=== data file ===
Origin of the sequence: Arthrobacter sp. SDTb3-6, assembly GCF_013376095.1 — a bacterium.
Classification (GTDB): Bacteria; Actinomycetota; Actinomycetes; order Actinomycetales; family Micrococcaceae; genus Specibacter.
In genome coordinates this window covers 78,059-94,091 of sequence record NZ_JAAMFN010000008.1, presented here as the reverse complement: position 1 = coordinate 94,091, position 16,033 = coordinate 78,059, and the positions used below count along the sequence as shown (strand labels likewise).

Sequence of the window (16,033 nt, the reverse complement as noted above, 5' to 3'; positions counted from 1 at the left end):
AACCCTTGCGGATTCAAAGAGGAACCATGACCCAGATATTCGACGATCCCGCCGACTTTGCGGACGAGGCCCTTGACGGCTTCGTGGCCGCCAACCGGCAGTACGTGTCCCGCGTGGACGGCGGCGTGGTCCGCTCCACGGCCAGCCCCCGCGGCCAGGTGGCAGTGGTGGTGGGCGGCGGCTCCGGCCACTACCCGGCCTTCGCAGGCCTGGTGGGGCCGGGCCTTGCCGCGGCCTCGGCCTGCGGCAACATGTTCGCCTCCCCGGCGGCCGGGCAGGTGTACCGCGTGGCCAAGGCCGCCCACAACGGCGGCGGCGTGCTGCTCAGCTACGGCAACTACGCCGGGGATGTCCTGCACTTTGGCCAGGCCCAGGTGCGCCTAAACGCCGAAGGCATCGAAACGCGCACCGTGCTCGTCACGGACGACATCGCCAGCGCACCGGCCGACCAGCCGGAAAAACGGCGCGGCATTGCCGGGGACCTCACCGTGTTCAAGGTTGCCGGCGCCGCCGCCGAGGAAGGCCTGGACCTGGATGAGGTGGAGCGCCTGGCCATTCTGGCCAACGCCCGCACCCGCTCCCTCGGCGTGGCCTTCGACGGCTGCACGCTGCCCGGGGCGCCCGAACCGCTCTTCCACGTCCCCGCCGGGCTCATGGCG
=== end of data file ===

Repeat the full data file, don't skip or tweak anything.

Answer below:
Origin of the sequence: Arthrobacter sp. SDTb3-6, assembly GCF_013376095.1 — a bacterium.
Classification (GTDB): Bacteria; Actinomycetota; Actinomycetes; order Actinomycetales; family Micrococcaceae; genus Specibacter.
In genome coordinates this window covers 78,059-94,091 of sequence record NZ_JAAMFN010000008.1, presented here as the reverse complement: position 1 = coordinate 94,091, position 16,033 = coordinate 78,059, and the positions used below count along the sequence as shown (strand labels likewise).

Sequence of the window (16,033 nt, the reverse complement as noted above, 5' to 3'; positions counted from 1 at the left end):
AACCCTTGCGGATTCAAAGAGGAACCATGACCCAGATATTCGACGATCCCGCCGACTTTGCGGACGAGGCCCTTGACGGCTTCGTGGCCGCCAACCGGCAGTACGTGTCCCGCGTGGACGGCGGCGTGGTCCGCTCCACGGCCAGCCCCCGCGGCCAGGTGGCAGTGGTGGTGGGCGGCGGCTCCGGCCACTACCCGGCCTTCGCAGGCCTGGTGGGGCCGGGCCTTGCCGCGGCCTCGGCCTGCGGCAACATGTTCGCCTCCCCGGCGGCCGGGCAGGTGTACCGCGTGGCCAAGGCCGCCCACAACGGCGGCGGCGTGCTGCTCAGCTACGGCAACTACGCCGGGGATGTCCTGCACTTTGGCCAGGCCCAGGTGCGCCTAAACGCCGAAGGCATCGAAACGCGCACCGTGCTCGTCACGGACGACATCGCCAGCGCACCGGCCGACCAGCCGGAAAAACGGCGCGGCATTGCCGGGGACCTCACCGTGTTCAAGGTTGCCGGCGCCGCCGCCGAGGAAGGCCTGGACCTGGATGAGGTGGAGCGCCTGGCCATTCTGGCCAACGCCCGCACCCGCTCCCTCGGCGTGGCCTTCGACGGCTGCACGCTGCCCGGGGCGCCCGAACCGCTCTTCCACGTCCCCGCCGGGCTCATGGCG